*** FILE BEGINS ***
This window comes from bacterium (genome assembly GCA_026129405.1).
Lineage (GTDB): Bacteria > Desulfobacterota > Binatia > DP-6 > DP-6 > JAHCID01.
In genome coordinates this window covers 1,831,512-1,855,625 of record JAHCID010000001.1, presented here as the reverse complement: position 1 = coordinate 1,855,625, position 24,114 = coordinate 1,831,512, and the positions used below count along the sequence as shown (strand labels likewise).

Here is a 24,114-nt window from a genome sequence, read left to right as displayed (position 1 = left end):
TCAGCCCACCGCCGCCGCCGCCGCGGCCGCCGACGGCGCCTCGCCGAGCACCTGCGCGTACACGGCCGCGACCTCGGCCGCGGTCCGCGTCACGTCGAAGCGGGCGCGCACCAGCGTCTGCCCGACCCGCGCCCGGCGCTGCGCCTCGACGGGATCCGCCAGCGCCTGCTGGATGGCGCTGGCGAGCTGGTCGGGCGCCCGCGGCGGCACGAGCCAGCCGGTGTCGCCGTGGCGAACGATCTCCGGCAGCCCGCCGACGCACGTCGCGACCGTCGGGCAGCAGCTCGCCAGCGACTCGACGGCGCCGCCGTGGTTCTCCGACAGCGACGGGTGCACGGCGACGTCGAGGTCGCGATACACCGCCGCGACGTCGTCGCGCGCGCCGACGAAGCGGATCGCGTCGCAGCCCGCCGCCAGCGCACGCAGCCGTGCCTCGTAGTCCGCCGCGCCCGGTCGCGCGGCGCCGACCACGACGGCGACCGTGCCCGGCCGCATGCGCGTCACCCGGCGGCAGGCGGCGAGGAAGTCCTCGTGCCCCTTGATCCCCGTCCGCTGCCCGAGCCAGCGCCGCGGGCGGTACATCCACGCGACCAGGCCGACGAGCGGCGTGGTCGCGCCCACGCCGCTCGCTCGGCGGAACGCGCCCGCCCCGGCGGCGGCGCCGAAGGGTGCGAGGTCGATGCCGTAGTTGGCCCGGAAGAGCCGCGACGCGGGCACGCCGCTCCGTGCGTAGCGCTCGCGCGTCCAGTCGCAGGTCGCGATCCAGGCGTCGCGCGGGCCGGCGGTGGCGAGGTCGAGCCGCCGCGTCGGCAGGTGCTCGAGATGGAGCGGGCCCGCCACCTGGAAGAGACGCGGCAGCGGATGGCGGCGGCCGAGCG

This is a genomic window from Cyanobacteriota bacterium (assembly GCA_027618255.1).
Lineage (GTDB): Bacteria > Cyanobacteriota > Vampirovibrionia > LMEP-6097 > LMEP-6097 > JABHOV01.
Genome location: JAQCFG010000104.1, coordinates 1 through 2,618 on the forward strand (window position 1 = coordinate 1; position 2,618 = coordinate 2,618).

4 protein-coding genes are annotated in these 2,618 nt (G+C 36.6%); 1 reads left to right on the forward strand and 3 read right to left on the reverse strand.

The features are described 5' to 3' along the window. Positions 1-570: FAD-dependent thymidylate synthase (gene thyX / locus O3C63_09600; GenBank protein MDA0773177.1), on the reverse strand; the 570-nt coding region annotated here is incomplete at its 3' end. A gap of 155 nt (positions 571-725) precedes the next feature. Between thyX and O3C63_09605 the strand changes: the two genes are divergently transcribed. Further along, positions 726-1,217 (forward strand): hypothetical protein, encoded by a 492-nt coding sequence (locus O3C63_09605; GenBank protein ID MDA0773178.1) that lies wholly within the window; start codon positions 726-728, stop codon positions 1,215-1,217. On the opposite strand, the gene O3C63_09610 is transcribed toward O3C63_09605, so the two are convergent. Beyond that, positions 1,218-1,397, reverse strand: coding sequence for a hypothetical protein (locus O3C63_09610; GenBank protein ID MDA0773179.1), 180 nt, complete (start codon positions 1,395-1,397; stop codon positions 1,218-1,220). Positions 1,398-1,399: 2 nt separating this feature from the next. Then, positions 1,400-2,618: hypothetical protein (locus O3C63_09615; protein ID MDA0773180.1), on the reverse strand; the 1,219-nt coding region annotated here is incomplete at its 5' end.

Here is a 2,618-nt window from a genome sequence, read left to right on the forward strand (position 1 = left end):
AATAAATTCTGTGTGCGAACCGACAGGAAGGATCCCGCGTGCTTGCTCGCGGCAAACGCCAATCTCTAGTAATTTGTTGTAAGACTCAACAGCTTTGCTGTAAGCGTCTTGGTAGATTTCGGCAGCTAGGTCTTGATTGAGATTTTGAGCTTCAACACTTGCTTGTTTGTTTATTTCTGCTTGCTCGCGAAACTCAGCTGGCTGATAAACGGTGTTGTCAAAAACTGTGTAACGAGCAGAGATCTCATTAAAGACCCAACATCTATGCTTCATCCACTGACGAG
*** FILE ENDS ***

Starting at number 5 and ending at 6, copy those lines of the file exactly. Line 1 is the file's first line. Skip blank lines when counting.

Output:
TCAGCCCACCGCCGCCGCCGCCGCGGCCGCCGACGGCGCCTCGCCGAGCACCTGCGCGTACACGGCCGCGACCTCGGCCGCGGTCCGCGTCACGTCGAAGCGGGCGCGCACCAGCGTCTGCCCGACCCGCGCCCGGCGCTGCGCCTCGACGGGATCCGCCAGCGCCTGCTGGATGGCGCTGGCGAGCTGGTCGGGCGCCCGCGGCGGCACGAGCCAGCCGGTGTCGCCGTGGCGAACGATCTCCGGCAGCCCGCCGACGCACGTCGCGACCGTCGGGCAGCAGCTCGCCAGCGACTCGACGGCGCCGCCGTGGTTCTCCGACAGCGACGGGTGCACGGCGACGTCGAGGTCGCGATACACCGCCGCGACGTCGTCGCGCGCGCCGACGAAGCGGATCGCGTCGCAGCCCGCCGCCAGCGCACGCAGCCGTGCCTCGTAGTCCGCCGCGCCCGGTCGCGCGGCGCCGACCACGACGGCGACCGTGCCCGGCCGCATGCGCGTCACCCGGCGGCAGGCGGCGAGGAAGTCCTCGTGCCCCTTGATCCCCGTCCGCTGCCCGAGCCAGCGCCGCGGGCGGTACATCCACGCGACCAGGCCGACGAGCGGCGTGGTCGCGCCCACGCCGCTCGCTCGGCGGAACGCGCCCGCCCCGGCGGCGGCGCCGAAGGGTGCGAGGTCGATGCCGTAGTTGGCCCGGAAGAGCCGCGACGCGGGCACGCCGCTCCGTGCGTAGCGCTCGCGCGTCCAGTCGCAGGTCGCGATCCAGGCGTCGCGCGGGCCGGCGGTGGCGAGGTCGAGCCGCCGCGTCGGCAGGTGCTCGAGATGGAGCGGGCCCGCCACCTGGAAGAGACGCGGCAGCGGATGGCGGCGGCCGAGCG

This is a genomic window from Cyanobacteriota bacterium (assembly GCA_027618255.1).